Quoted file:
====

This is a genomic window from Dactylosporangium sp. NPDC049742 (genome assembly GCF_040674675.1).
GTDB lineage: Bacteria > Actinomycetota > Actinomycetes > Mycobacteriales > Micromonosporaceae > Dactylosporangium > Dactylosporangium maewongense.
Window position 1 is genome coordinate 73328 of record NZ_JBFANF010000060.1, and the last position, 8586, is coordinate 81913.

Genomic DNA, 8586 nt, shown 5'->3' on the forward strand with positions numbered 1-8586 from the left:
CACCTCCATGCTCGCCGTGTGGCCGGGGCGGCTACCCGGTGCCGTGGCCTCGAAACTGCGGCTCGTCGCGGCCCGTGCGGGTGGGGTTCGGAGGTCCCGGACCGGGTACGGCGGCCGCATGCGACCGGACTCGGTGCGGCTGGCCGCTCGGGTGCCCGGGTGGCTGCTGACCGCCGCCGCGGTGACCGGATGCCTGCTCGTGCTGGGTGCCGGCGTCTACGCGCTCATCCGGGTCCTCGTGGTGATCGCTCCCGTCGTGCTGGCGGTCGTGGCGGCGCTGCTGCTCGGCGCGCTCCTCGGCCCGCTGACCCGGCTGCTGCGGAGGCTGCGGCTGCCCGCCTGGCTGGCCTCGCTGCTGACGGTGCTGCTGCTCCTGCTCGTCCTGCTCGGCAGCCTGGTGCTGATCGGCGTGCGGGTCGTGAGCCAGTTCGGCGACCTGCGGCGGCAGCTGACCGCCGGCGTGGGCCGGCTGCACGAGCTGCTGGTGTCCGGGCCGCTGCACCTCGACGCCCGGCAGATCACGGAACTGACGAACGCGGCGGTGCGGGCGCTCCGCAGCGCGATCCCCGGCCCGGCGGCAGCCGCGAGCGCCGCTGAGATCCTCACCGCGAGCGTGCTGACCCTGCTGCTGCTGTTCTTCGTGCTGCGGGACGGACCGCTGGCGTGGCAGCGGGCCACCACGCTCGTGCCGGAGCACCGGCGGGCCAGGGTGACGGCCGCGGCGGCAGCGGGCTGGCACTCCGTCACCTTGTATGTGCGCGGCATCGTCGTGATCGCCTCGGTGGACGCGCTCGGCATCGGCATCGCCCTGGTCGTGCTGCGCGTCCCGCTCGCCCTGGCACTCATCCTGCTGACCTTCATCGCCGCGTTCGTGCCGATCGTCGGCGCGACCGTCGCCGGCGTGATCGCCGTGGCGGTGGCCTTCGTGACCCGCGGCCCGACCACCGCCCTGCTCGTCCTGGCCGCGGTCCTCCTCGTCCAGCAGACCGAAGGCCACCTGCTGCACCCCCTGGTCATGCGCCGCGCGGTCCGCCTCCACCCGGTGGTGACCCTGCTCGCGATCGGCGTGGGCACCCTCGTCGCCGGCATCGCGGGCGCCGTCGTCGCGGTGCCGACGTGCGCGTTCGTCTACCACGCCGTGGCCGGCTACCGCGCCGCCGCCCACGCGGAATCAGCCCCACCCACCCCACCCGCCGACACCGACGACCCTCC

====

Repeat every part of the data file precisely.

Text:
This is a genomic window from Dactylosporangium sp. NPDC049742 (genome assembly GCF_040674675.1).
GTDB lineage: Bacteria > Actinomycetota > Actinomycetes > Mycobacteriales > Micromonosporaceae > Dactylosporangium > Dactylosporangium maewongense.
Window position 1 is genome coordinate 73328 of record NZ_JBFANF010000060.1, and the last position, 8586, is coordinate 81913.

Genomic DNA, 8586 nt, shown 5'->3' on the forward strand with positions numbered 1-8586 from the left:
CACCTCCATGCTCGCCGTGTGGCCGGGGCGGCTACCCGGTGCCGTGGCCTCGAAACTGCGGCTCGTCGCGGCCCGTGCGGGTGGGGTTCGGAGGTCCCGGACCGGGTACGGCGGCCGCATGCGACCGGACTCGGTGCGGCTGGCCGCTCGGGTGCCCGGGTGGCTGCTGACCGCCGCCGCGGTGACCGGATGCCTGCTCGTGCTGGGTGCCGGCGTCTACGCGCTCATCCGGGTCCTCGTGGTGATCGCTCCCGTCGTGCTGGCGGTCGTGGCGGCGCTGCTGCTCGGCGCGCTCCTCGGCCCGCTGACCCGGCTGCTGCGGAGGCTGCGGCTGCCCGCCTGGCTGGCCTCGCTGCTGACGGTGCTGCTGCTCCTGCTCGTCCTGCTCGGCAGCCTGGTGCTGATCGGCGTGCGGGTCGTGAGCCAGTTCGGCGACCTGCGGCGGCAGCTGACCGCCGGCGTGGGCCGGCTGCACGAGCTGCTGGTGTCCGGGCCGCTGCACCTCGACGCCCGGCAGATCACGGAACTGACGAACGCGGCGGTGCGGGCGCTCCGCAGCGCGATCCCCGGCCCGGCGGCAGCCGCGAGCGCCGCTGAGATCCTCACCGCGAGCGTGCTGACCCTGCTGCTGCTGTTCTTCGTGCTGCGGGACGGACCGCTGGCGTGGCAGCGGGCCACCACGCTCGTGCCGGAGCACCGGCGGGCCAGGGTGACGGCCGCGGCGGCAGCGGGCTGGCACTCCGTCACCTTGTATGTGCGCGGCATCGTCGTGATCGCCTCGGTGGACGCGCTCGGCATCGGCATCGCCCTGGTCGTGCTGCGCGTCCCGCTCGCCCTGGCACTCATCCTGCTGACCTTCATCGCCGCGTTCGTGCCGATCGTCGGCGCGACCGTCGCCGGCGTGATCGCCGTGGCGGTGGCCTTCGTGACCCGCGGCCCGACCACCGCCCTGCTCGTCCTGGCCGCGGTCCTCCTCGTCCAGCAGACCGAAGGCCACCTGCTGCACCCCCTGGTCATGCGCCGCGCGGTCCGCCTCCACCCGGTGGTGACCCTGCTCGCGATCGGCGTGGGCACCCTCGTCGCCGGCATCGCGGGCGCCGTCGTCGCGGTGCCGACGTGCGCGTTCGTCTACCACGCCGTGGCCGGCTACCGCGCCGCCGCCCACGCGGAATCAGCCCCACCCACCCCACCCGCCGACACCGACGACCCTCC